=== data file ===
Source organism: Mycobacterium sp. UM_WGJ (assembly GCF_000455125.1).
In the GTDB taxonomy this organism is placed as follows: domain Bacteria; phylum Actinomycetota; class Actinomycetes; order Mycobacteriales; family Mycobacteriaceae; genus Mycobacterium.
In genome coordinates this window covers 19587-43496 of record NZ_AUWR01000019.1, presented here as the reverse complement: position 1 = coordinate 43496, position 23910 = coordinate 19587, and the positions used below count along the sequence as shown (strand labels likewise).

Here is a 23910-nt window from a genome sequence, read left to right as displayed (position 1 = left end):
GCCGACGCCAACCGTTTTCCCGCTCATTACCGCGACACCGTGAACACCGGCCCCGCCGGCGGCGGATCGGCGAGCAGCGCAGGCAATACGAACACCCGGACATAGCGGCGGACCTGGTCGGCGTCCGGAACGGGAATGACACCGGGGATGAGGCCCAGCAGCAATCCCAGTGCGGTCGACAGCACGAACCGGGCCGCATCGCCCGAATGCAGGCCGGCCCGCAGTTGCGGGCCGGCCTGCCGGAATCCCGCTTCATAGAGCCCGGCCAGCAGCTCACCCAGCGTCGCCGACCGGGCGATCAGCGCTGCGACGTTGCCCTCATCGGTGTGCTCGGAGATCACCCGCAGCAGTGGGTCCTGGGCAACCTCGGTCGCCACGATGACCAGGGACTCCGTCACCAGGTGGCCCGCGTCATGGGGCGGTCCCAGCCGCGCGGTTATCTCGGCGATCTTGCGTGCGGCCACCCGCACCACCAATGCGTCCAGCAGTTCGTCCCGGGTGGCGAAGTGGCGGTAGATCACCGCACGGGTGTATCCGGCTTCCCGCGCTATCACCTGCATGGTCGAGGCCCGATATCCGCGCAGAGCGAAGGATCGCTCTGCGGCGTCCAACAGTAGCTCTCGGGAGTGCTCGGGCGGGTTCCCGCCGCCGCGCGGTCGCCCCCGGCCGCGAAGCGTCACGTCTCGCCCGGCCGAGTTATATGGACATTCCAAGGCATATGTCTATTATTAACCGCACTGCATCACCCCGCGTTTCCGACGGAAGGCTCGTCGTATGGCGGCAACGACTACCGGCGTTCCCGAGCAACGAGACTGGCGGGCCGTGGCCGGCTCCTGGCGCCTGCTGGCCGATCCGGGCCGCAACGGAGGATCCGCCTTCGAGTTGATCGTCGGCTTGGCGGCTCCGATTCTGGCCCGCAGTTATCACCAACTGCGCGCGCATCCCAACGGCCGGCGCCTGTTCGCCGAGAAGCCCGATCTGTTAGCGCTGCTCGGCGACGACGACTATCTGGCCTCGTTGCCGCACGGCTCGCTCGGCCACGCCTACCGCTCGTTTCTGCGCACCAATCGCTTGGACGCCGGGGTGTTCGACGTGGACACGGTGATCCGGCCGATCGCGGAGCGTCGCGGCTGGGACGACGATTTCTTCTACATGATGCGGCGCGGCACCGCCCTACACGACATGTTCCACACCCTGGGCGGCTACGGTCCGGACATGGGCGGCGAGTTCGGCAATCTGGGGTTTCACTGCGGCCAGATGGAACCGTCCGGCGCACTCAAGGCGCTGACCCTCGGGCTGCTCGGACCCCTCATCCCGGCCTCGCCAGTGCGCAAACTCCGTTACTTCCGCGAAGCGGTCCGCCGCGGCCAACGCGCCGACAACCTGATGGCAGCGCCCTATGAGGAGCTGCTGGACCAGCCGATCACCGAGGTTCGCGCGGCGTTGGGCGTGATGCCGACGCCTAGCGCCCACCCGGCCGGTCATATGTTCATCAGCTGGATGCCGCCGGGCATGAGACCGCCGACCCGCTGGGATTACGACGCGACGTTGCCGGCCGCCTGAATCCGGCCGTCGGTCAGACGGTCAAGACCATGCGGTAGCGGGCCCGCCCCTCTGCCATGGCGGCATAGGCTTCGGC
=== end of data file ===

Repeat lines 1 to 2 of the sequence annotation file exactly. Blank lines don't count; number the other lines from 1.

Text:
Source organism: Mycobacterium sp. UM_WGJ (assembly GCF_000455125.1).
In the GTDB taxonomy this organism is placed as follows: domain Bacteria; phylum Actinomycetota; class Actinomycetes; order Mycobacteriales; family Mycobacteriaceae; genus Mycobacterium.